"Let's see," Joan hesitated. "We'd have to be able to fill in for Linda during after-school ..." Joan muffled the phone for a few seconds, then said, "Linda will be there with a truck in an hour."

I went outside to wait on the steps for Linda, a White woman in her early twenties who, like Joan, was a member of the Catholic Worker community.

As the end of the hour drew near, Gordy came out to the front of the building where I was waiting on the steps. "Are you sure you're going to be able to get these out of here today?"

Before I could reply, Linda pulled up on the narrow two-way street in front of the building so that she was effectively blocking traffic. I ran up to the U-Haul truck and found her laughing as usual.

"Want a ride?" she said with a grin.

I climbed in the truck, and Gordy indicated that we should drive around the back.

"This certainly is an adventure! Did I tell you it took me three times to pass my driving test?" Linda asked, cracking herself up.

"They're in there," Gordy called out, and gestured to the back door, letting us know that he would not be helping us to load the truck.

We started carrying the first one to the truck and passed a man who appeared to be on Gordy's crew. He made a sound of disgust, shook his head, and walked away.

"Friendly place, no?" Linda laughed as we hoisted the couch into the truck.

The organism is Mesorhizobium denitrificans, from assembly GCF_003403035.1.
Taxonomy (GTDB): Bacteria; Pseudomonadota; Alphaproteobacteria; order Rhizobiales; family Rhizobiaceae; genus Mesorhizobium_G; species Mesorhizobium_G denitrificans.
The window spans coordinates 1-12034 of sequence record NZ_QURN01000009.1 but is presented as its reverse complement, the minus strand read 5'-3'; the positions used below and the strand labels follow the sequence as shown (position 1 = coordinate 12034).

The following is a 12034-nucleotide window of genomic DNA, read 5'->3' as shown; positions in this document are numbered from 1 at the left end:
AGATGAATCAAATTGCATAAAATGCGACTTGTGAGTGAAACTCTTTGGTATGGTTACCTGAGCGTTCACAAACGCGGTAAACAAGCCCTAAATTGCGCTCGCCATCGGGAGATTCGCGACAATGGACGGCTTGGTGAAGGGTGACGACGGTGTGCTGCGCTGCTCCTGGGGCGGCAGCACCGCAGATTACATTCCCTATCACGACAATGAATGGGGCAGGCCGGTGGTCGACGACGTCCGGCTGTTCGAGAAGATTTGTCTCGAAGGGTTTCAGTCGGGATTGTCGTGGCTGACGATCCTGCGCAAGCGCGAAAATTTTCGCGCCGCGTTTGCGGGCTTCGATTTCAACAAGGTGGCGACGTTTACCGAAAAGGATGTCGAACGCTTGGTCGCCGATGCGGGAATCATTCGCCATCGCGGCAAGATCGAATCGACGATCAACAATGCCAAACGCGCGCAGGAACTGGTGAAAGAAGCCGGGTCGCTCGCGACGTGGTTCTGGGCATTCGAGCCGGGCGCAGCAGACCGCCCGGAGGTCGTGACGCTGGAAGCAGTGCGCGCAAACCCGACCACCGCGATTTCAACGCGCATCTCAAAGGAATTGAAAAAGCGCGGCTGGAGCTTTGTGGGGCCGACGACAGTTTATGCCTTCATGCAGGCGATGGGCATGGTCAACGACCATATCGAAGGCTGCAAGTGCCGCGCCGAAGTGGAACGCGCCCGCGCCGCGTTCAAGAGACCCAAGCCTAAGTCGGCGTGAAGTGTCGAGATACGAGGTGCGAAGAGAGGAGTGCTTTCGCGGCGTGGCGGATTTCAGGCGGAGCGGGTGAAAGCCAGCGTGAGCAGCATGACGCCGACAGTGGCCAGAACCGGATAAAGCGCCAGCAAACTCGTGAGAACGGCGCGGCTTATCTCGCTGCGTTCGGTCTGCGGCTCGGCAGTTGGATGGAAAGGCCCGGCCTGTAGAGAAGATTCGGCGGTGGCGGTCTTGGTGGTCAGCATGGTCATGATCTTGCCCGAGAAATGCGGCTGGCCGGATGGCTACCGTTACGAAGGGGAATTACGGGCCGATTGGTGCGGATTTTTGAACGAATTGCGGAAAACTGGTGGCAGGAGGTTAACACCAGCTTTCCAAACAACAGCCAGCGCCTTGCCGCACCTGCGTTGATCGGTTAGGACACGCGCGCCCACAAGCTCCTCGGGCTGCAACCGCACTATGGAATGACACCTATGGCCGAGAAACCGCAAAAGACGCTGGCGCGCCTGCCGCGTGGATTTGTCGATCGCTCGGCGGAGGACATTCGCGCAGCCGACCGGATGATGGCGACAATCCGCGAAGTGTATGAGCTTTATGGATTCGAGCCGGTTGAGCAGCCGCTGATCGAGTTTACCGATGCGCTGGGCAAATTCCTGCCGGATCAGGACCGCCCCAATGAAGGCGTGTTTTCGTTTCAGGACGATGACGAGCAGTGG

When we returned to get another, we found the grumpy crew member plus four others standing around the couches. Linda and I slid past them to grab a couch, and one of the guys turned and told us brusquely, "It will go faster if you just let us do it."

I was not surprised by how put out the crew members were by helping us, despite the fact that we were not the recipients of the couches and their sacrifice was, by any standard, fairly inconsequential compared to Linda's years of living in voluntary poverty. I saw Linda watching the activity serenely and noted that I had never seen this common incongruity bother her.

Gordy was nowhere to be seen when his crew finished loading the truck. Even though they were still grumbling and doing their best to avoid us, I felt we owed Gordy's crew our thanks, so I shook their hands and I thanked them. The first few seemed startled, but they all softened in response.